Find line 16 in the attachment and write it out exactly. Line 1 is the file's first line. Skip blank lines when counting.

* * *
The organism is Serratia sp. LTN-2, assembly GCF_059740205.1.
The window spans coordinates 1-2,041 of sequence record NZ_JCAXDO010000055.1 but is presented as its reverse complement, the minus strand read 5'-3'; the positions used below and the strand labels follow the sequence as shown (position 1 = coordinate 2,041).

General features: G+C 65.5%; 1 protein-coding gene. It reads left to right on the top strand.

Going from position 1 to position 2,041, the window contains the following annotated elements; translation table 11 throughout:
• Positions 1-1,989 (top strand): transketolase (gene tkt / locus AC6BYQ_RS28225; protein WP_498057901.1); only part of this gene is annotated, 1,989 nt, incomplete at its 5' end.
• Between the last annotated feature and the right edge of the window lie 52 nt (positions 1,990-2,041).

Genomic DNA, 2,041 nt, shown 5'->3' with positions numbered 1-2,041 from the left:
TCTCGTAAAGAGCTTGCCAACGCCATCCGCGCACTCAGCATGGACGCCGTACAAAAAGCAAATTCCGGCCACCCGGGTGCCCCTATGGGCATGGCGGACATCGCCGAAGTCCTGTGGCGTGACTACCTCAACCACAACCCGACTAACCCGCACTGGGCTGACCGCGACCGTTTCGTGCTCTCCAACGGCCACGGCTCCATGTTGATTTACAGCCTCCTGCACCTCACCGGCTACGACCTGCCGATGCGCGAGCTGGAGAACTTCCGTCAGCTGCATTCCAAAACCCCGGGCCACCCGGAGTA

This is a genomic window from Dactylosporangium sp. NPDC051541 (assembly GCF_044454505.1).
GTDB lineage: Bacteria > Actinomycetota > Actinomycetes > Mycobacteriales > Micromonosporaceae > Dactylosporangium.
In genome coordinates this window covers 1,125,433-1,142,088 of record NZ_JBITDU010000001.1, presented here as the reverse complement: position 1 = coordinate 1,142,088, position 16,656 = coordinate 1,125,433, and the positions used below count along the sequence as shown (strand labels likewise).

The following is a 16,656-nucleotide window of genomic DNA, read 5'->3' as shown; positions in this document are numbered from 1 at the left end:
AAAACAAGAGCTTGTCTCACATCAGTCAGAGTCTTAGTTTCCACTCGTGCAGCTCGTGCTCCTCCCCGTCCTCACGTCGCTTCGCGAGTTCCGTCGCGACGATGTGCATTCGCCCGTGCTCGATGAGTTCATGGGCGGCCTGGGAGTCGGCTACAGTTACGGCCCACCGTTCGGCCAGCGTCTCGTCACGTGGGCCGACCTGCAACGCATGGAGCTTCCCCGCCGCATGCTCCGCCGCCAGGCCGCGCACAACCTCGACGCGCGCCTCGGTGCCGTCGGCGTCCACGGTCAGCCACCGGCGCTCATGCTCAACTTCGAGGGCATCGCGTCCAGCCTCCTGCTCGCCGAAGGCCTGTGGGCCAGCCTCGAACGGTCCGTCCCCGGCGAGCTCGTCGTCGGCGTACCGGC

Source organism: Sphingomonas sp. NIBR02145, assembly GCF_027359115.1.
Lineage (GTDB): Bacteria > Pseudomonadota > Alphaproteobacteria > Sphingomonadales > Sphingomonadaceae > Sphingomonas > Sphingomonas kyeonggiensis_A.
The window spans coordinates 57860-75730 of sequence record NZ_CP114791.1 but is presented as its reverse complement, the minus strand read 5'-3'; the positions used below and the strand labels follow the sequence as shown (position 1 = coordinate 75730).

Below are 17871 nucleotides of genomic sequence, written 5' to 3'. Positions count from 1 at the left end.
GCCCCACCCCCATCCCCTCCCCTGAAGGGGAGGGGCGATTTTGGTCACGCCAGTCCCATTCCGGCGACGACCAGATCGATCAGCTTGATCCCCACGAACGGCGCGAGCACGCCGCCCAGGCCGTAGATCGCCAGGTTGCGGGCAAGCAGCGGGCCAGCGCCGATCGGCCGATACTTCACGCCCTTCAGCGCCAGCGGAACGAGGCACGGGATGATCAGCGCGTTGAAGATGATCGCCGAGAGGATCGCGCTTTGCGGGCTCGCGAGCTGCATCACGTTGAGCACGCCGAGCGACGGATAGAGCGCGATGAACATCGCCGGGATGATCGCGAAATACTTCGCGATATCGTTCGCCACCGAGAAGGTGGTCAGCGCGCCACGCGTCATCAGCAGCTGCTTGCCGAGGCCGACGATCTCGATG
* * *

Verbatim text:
The window spans coordinates 57860-75730 of sequence record NZ_CP114791.1 but is presented as its reverse complement, the minus strand read 5'-3'; the positions used below and the strand labels follow the sequence as shown (position 1 = coordinate 75730).